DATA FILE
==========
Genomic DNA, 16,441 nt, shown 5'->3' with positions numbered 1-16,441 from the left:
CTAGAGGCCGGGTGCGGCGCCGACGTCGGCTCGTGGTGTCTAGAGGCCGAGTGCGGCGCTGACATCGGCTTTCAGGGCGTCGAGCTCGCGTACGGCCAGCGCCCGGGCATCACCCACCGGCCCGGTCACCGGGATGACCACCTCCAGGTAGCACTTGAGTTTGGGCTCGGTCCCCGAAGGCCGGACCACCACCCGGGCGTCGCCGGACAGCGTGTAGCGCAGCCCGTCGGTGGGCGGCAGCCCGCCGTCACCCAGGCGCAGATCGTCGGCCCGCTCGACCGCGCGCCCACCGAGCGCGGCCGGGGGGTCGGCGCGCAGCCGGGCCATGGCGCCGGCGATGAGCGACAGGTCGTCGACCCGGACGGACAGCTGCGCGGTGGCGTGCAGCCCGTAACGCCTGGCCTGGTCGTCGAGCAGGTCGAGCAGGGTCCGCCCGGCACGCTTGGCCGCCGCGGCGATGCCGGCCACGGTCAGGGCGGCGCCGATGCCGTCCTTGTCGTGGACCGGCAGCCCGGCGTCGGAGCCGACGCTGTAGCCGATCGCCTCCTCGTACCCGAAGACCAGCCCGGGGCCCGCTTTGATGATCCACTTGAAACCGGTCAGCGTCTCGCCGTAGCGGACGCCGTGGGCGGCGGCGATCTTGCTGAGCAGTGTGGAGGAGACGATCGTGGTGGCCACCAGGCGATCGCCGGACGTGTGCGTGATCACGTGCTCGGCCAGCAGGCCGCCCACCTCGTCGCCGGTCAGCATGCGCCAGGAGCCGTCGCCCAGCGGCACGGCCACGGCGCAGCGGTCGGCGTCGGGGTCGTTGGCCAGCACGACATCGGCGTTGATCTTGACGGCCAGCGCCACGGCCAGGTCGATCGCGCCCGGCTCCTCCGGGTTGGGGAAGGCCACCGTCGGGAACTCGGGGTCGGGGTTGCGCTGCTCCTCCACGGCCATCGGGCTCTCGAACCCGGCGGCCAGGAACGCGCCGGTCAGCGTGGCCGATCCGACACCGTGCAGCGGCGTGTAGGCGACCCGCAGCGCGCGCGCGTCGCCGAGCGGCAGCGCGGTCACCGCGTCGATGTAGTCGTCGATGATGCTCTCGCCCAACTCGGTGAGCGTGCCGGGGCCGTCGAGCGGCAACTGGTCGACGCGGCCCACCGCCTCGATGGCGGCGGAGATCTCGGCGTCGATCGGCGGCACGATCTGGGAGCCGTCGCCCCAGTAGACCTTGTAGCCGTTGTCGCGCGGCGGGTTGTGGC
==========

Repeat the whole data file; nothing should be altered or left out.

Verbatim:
Genomic DNA, 16,441 nt, shown 5'->3' with positions numbered 1-16,441 from the left:
CTAGAGGCCGGGTGCGGCGCCGACGTCGGCTCGTGGTGTCTAGAGGCCGAGTGCGGCGCTGACATCGGCTTTCAGGGCGTCGAGCTCGCGTACGGCCAGCGCCCGGGCATCACCCACCGGCCCGGTCACCGGGATGACCACCTCCAGGTAGCACTTGAGTTTGGGCTCGGTCCCCGAAGGCCGGACCACCACCCGGGCGTCGCCGGACAGCGTGTAGCGCAGCCCGTCGGTGGGCGGCAGCCCGCCGTCACCCAGGCGCAGATCGTCGGCCCGCTCGACCGCGCGCCCACCGAGCGCGGCCGGGGGGTCGGCGCGCAGCCGGGCCATGGCGCCGGCGATGAGCGACAGGTCGTCGACCCGGACGGACAGCTGCGCGGTGGCGTGCAGCCCGTAACGCCTGGCCTGGTCGTCGAGCAGGTCGAGCAGGGTCCGCCCGGCACGCTTGGCCGCCGCGGCGATGCCGGCCACGGTCAGGGCGGCGCCGATGCCGTCCTTGTCGTGGACCGGCAGCCCGGCGTCGGAGCCGACGCTGTAGCCGATCGCCTCCTCGTACCCGAAGACCAGCCCGGGGCCCGCTTTGATGATCCACTTGAAACCGGTCAGCGTCTCGCCGTAGCGGACGCCGTGGGCGGCGGCGATCTTGCTGAGCAGTGTGGAGGAGACGATCGTGGTGGCCACCAGGCGATCGCCGGACGTGTGCGTGATCACGTGCTCGGCCAGCAGGCCGCCCACCTCGTCGCCGGTCAGCATGCGCCAGGAGCCGTCGCCCAGCGGCACGGCCACGGCGCAGCGGTCGGCGTCGGGGTCGTTGGCCAGCACGACATCGGCGTTGATCTTGACGGCCAGCGCCACGGCCAGGTCGATCGCGCCCGGCTCCTCCGGGTTGGGGAAGGCCACCGTCGGGAACTCGGGGTCGGGGTTGCGCTGCTCCTCCACGGCCATCGGGCTCTCGAACCCGGCGGCCAGGAACGCGCCGGTCAGCGTGGCCGATCCGACACCGTGCAGCGGCGTGTAGGCGACCCGCAGCGCGCGCGCGTCGCCGAGCGGCAGCGCGGTCACCGCGTCGATGTAGTCGTCGATGATGCTCTCGCCCAACTCGGTGAGCGTGCCGGGGCCGTCGAGCGGCAACTGGTCGACGCGGCCCACCGCCTCGATGGCGGCGGAGATCTCGGCGTCGATCGGCGGCACGATCTGGGAGCCGTCGCCCCAGTAGACCTTGTAGCCGTTGTCGCGCGGCGGGTTGTGGC